Direct donations are far more heavily regulated and capped at $5,600 per candidate ($2,800 in the primary contest and $2,800 in a general election). The employees at James Dolan‘s Madison Square Garden overwhelmingly support Democratic candidates with about 1,000 donations to their campaigns — versus only 50 to Republican candidates — totaling $27,000 to Dems like Biden for an average donation of $27. (Neither AEG nor Liberty commented for this article. MSG released a statement to Billboard noting, “Mr. Dolan’s contributions to Trump are a matter of public record.”)
“We’re seeing the volume of small donations continue to grow each election cycle partially because it’s easy for someone to donate to a candidate through their phone while watching TV,” says Brendan Quinn, spokesperson for OpenSecrets.org.
While Dolan, MSG’s billionaire owner and chairman, is bound by the same restrictions on how much he can donate directly to Trump, he was able to make additional direct contributions of $745,000 ($387,000 in 2015 and 2016) to campaign committees, thanks to the Supreme Court’s 2014 ruling McCutcheon v. FEC, which removed caps on how much wealthy individuals could give directly to joint fundraising committees.
Another landmark ruling was 2010’s Citizens United v FEC, which paved the way for Super PACs to allow unlimited donations to independent groups working on behalf of candidates. Dolan, Maffei and Liberty Media chairman John Malone have all donated to Super PACs. This cycle, MSG gave $500,000 to a PAC called No Labels, which supports the repeal of the Affordable Care Act. Malone gave $1 million to the 1820 PAC, which supports Republican Sen. Susan Collins’ re-election bid in Maine. As a company, Liberty donated $50,000 to a group called Strength is Security.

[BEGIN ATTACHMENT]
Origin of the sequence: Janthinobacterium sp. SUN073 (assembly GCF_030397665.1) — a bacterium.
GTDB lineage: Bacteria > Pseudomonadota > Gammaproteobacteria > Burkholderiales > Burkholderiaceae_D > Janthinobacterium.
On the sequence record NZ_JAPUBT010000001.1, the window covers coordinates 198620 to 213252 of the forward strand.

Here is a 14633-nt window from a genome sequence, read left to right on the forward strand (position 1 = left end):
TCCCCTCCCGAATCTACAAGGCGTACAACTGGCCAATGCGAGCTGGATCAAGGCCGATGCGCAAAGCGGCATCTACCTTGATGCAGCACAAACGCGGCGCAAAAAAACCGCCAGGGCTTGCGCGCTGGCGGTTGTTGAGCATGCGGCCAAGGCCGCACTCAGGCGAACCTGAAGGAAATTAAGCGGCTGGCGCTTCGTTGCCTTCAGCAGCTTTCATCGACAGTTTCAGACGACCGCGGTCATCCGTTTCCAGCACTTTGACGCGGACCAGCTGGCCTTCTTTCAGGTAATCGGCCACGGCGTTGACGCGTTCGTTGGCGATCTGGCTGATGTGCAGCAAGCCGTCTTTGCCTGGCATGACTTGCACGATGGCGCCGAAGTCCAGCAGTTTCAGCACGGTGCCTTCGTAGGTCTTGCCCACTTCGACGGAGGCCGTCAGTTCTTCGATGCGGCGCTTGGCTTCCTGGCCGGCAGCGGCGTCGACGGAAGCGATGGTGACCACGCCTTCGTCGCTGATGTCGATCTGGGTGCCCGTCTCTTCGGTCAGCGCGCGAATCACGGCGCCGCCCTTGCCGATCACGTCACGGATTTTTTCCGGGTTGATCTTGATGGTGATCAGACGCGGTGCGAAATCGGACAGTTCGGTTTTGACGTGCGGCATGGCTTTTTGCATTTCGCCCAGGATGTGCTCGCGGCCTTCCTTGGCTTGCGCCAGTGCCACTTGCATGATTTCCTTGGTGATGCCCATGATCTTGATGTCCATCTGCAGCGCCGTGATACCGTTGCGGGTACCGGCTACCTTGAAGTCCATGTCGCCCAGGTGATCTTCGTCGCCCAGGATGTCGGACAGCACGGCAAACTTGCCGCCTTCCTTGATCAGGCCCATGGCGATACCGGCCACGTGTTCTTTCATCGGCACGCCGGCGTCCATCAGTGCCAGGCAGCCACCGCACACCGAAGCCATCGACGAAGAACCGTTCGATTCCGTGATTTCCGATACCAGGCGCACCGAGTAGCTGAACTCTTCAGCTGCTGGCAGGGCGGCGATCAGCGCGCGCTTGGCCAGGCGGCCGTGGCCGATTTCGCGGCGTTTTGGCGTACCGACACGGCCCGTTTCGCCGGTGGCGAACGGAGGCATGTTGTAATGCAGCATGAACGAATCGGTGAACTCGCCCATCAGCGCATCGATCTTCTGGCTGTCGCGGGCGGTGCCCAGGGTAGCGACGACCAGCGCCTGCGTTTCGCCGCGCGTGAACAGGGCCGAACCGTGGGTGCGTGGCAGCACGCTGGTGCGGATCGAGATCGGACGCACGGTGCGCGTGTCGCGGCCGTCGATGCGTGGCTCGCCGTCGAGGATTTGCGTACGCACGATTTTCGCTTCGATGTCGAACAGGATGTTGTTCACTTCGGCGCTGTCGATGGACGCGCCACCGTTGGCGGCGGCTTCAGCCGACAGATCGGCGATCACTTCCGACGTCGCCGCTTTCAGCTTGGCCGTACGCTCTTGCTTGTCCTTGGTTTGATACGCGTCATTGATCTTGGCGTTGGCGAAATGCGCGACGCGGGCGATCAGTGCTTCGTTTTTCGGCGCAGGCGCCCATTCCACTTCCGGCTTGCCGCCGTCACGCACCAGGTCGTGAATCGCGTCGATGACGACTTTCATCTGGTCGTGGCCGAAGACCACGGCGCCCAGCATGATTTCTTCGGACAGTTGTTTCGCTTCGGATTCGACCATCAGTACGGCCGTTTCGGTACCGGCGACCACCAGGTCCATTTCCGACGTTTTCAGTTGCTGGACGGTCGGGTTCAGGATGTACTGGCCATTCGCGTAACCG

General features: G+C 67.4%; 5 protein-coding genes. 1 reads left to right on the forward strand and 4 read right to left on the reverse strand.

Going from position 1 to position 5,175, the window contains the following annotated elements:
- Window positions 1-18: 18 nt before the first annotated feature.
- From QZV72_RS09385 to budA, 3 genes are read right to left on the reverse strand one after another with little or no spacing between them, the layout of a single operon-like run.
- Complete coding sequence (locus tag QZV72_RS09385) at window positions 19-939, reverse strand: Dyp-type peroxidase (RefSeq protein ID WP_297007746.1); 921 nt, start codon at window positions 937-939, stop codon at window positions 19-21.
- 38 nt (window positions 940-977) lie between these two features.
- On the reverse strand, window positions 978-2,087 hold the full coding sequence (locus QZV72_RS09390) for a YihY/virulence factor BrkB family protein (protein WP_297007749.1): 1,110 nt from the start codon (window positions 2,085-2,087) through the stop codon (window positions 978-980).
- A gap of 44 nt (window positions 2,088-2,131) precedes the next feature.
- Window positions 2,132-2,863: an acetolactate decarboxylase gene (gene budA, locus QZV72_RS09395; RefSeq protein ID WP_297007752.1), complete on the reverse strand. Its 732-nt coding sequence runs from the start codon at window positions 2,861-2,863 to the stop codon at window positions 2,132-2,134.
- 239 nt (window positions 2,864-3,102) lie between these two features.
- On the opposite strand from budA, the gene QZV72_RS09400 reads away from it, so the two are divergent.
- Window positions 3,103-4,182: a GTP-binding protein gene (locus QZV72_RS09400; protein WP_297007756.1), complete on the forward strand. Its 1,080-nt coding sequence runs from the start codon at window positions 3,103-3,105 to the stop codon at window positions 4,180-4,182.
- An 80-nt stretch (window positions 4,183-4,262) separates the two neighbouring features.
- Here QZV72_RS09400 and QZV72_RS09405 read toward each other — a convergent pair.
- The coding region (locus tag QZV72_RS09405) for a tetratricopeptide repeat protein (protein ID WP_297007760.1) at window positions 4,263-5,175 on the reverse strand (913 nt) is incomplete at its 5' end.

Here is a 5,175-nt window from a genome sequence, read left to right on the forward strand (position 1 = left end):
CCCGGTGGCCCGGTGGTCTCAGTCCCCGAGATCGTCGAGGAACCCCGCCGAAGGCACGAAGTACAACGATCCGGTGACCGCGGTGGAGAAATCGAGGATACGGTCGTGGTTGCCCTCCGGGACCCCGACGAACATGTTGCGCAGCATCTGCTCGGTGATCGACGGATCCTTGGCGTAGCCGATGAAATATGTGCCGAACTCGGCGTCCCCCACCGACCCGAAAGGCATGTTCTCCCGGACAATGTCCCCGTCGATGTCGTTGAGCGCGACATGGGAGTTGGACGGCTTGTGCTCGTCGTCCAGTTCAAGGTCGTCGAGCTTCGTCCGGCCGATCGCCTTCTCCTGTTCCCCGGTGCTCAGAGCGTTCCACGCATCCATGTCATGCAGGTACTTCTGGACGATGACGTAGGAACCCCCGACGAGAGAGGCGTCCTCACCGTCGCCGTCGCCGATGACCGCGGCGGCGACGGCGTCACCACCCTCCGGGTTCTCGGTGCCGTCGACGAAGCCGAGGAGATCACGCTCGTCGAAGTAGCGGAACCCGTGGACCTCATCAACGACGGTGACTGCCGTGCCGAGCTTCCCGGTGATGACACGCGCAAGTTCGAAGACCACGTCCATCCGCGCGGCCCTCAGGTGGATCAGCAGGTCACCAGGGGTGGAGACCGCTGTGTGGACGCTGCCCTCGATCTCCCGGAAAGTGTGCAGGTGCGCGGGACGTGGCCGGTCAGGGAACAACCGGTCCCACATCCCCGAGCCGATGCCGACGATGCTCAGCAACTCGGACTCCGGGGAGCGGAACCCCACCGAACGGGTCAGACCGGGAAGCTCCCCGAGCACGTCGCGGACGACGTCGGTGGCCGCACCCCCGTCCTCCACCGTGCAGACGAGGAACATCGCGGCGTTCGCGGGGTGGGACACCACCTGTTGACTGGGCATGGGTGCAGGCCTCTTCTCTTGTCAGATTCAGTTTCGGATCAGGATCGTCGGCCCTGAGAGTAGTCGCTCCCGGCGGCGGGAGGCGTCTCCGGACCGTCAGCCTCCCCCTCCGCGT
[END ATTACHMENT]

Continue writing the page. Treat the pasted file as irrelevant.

Other political contributions made by music industry billionaires don’t neatly fit into any one category and include donations given in January 2017 to support Trump’s inauguration. Records from OpenSecrets show that Warner Music Group owner Len Blatavik gave Trump’s inauguration committee $1 million through his company Access Industries, as did Madison Square Garden. Los Angeles Rams owner Stan Kroenke, who built the $5 billion SoFi Stadium next to the Forum in Inglewood, California, also gave the committee $1 million. Both Malone and Maffei from Liberty Media gave the committee $250,000 each. Sheldon Adelson of Las Vegas Sands Corp, which owns the Venetian Hotel and the Las Vegas Review Journal, gave the inaugural committee the largest individual donation of $5 million.
“We have found that some people simply won’t work at a company if they find out how their employer makes political donations, while others will hesitantly join the company but be cautious in donating,” said Quinn of OpenSecrets. “It depends on how the economy is doing and right now, there’s not much work available so political considerations are usually at the bottom of people’s lists.”